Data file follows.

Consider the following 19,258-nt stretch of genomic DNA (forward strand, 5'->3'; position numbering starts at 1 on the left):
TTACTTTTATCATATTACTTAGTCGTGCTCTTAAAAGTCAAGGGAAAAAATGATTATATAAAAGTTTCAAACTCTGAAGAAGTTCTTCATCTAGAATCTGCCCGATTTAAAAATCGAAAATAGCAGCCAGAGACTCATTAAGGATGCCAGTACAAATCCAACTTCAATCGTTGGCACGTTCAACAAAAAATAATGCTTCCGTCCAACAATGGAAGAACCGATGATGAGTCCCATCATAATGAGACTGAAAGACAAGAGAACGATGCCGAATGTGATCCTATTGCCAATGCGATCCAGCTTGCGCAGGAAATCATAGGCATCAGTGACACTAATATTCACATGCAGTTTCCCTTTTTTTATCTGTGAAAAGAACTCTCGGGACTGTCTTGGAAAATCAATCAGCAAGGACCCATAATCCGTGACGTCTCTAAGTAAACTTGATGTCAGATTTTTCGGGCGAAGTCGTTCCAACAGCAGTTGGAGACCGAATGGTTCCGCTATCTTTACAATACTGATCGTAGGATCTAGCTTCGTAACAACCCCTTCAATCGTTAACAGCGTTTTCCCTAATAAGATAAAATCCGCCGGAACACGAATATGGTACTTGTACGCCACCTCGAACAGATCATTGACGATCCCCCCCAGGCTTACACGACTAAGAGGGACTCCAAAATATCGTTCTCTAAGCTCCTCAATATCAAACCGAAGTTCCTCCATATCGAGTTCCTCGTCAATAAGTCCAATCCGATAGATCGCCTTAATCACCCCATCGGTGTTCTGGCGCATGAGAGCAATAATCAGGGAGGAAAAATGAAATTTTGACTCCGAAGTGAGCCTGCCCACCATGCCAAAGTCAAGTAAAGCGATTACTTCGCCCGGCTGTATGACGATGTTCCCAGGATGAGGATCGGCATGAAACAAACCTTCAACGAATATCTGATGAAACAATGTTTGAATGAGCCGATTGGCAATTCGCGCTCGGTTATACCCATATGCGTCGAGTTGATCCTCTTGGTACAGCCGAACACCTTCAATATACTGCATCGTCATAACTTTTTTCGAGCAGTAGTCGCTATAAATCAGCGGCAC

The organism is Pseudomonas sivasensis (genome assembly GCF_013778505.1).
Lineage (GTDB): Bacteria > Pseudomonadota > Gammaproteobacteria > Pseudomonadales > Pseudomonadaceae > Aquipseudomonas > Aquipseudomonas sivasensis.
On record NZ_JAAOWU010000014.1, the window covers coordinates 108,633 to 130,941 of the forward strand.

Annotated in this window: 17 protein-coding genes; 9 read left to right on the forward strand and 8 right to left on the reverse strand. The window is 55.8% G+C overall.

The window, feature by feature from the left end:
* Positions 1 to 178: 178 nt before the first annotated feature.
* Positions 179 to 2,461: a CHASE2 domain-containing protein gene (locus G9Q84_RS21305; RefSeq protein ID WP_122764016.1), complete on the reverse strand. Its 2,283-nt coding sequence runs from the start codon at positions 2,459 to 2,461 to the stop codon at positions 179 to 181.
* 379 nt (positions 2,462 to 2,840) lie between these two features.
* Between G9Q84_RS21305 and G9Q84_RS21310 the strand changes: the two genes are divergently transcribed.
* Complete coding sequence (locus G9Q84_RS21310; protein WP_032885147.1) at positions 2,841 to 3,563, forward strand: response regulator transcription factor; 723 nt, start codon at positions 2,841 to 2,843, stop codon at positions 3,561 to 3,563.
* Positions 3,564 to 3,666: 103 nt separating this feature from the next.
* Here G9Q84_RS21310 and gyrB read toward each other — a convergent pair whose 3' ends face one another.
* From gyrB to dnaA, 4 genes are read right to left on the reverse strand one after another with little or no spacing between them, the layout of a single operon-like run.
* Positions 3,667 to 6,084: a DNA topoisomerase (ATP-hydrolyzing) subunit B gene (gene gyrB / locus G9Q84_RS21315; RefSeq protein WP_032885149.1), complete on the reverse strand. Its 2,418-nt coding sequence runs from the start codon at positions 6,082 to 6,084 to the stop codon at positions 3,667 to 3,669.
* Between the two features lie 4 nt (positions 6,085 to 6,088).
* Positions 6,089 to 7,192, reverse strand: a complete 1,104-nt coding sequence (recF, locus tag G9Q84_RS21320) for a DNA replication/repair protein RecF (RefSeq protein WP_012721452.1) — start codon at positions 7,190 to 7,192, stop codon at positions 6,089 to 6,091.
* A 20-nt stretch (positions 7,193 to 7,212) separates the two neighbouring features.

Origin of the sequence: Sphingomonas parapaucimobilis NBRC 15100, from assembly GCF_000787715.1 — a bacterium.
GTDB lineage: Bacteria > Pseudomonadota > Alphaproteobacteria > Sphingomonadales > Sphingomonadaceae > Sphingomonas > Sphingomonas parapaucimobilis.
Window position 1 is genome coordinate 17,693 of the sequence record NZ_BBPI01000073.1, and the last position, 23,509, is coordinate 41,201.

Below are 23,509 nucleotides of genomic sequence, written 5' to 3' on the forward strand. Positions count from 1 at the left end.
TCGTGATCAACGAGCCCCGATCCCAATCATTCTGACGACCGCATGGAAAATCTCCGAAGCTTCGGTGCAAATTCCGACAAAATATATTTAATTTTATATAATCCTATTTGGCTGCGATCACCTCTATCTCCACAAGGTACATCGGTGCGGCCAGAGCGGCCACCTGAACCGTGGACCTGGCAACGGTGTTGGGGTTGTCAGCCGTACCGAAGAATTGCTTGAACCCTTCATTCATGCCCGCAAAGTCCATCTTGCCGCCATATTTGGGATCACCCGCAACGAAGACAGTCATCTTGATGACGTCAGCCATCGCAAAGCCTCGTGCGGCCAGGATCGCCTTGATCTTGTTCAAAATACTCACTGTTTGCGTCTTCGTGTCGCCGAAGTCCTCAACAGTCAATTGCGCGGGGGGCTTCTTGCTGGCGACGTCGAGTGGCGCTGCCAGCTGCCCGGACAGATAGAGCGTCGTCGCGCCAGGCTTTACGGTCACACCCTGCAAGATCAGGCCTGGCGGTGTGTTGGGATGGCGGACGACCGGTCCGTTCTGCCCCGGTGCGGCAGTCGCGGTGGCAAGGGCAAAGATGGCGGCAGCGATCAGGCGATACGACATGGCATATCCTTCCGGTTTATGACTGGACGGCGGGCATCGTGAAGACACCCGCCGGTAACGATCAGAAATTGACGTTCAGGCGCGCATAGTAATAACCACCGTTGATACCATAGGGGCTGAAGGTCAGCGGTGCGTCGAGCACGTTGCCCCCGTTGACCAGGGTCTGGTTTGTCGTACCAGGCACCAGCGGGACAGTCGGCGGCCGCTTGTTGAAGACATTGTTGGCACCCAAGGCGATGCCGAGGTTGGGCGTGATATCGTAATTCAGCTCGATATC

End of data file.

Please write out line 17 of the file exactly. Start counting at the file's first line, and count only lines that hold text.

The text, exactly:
* Between the two features lie 4 nt (positions 6,085 to 6,088).